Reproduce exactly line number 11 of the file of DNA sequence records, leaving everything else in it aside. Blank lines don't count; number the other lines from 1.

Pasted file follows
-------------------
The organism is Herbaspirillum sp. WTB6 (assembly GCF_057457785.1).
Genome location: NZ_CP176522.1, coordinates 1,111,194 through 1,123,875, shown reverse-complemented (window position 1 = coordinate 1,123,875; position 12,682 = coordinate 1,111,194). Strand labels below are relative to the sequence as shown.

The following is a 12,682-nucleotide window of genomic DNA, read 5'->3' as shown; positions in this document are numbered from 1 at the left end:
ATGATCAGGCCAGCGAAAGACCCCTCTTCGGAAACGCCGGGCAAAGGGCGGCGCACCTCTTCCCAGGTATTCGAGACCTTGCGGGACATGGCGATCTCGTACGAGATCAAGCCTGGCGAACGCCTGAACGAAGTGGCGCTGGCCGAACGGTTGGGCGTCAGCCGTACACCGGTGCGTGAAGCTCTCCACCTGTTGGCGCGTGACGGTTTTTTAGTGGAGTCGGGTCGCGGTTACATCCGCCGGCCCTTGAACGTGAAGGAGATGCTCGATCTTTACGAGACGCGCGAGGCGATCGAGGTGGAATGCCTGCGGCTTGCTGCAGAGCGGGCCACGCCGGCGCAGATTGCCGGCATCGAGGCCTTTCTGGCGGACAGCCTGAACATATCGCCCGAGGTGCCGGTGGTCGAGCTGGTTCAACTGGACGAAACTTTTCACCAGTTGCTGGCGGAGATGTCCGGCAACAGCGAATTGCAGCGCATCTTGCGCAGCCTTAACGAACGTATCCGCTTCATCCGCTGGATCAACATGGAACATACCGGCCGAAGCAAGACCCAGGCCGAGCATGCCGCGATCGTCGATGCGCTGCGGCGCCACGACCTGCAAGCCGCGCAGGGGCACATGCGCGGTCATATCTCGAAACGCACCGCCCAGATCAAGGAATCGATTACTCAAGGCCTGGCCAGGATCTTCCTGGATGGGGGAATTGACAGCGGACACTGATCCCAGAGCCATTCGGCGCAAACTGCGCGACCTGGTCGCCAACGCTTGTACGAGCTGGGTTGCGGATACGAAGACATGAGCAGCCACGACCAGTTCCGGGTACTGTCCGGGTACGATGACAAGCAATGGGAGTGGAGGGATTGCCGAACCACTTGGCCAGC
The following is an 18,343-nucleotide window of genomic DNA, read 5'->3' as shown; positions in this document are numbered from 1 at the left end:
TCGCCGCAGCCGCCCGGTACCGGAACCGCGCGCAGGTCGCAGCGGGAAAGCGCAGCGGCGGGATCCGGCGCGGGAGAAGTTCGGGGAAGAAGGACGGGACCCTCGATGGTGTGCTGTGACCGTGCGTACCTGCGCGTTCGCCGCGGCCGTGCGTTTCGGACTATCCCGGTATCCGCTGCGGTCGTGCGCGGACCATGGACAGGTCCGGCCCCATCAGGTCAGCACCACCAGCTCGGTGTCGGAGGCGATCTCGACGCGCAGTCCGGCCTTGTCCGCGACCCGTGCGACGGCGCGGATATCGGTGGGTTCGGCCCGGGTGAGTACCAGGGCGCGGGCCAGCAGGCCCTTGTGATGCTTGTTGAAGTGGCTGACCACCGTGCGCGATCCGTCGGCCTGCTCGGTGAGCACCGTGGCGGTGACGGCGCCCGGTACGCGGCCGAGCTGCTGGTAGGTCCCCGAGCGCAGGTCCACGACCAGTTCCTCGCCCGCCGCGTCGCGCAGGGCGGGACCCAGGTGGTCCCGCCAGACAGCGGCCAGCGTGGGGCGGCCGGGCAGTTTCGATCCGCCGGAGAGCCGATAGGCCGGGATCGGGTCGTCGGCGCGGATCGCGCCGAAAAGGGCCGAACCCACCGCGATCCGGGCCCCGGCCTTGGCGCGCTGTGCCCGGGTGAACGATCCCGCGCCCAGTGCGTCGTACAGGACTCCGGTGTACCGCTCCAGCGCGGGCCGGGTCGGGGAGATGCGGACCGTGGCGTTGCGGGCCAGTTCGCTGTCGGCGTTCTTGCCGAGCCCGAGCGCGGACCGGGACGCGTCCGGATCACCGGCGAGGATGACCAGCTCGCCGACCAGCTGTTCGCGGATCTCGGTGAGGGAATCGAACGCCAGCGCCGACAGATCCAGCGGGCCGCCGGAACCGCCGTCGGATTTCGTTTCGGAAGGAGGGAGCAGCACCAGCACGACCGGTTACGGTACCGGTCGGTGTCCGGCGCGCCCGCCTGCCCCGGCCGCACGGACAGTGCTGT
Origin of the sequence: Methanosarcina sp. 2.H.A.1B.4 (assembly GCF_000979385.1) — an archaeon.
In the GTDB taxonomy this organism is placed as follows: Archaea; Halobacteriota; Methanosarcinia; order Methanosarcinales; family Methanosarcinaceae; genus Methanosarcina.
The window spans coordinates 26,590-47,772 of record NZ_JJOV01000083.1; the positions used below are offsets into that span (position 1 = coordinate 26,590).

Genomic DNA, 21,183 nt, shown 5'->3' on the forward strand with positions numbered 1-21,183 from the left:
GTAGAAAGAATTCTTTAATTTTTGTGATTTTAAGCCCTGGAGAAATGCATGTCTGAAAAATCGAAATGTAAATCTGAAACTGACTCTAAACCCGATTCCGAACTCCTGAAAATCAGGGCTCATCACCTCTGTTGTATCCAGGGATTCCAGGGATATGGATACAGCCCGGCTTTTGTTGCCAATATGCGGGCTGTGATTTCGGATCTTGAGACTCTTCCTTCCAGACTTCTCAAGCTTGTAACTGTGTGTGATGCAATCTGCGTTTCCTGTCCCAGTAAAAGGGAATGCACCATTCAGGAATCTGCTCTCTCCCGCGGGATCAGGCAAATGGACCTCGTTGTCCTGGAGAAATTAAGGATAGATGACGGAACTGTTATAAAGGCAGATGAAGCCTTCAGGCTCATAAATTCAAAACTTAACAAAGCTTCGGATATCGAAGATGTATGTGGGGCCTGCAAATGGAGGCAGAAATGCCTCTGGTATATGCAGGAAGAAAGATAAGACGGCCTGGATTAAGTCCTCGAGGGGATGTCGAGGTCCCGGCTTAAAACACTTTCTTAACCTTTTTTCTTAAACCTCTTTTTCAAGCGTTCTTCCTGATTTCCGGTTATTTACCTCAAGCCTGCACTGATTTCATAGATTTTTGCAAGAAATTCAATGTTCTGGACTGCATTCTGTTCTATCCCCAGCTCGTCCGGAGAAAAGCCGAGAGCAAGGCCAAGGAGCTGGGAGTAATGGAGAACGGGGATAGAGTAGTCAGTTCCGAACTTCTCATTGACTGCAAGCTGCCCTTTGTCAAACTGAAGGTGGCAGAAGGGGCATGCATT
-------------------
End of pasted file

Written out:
GTAGAAAGAATTCTTTAATTTTTGTGATTTTAAGCCCTGGAGAAATGCATGTCTGAAAAATCGAAATGTAAATCTGAAACTGACTCTAAACCCGATTCCGAACTCCTGAAAATCAGGGCTCATCACCTCTGTTGTATCCAGGGATTCCAGGGATATGGATACAGCCCGGCTTTTGTTGCCAATATGCGGGCTGTGATTTCGGATCTTGAGACTCTTCCTTCCAGACTTCTCAAGCTTGTAACTGTGTGTGATGCAATCTGCGTTTCCTGTCCCAGTAAAAGGGAATGCACCATTCAGGAATCTGCTCTCTCCCGCGGGATCAGGCAAATGGACCTCGTTGTCCTGGAGAAATTAAGGATAGATGACGGAACTGTTATAAAGGCAGATGAAGCCTTCAGGCTCATAAATTCAAAACTTAACAAAGCTTCGGATATCGAAGATGTATGTGGGGCCTGCAAATGGAGGCAGAAATGCCTCTGGTATATGCAGGAAGAAAGATAAGACGGCCTGGATTAAGTCCTCGAGGGGATGTCGAGGTCCCGGCTTAAAACACTTTCTTAACCTTTTTTCTTAAACCTCTTTTTCAAGCGTTCTTCCTGATTTCCGGTTATTTACCTCAAGCCTGCACTGATTTCATAGATTTTTGCAAGAAATTCAATGTTCTGGACTGCATTCTGTTCTATCCCCAGCTCGTCCGGAGAAAAGCCGAGAGCAAGGCCAAGGAGCTGGGAGTAATGGAGAACGGGGATAGAGTAGTCAGTTCCGAACTTCTCATTGACTGCAAGCTGCCCTTTGTCAAACTGAAGGTGGCAGAAGGGGCATGCATT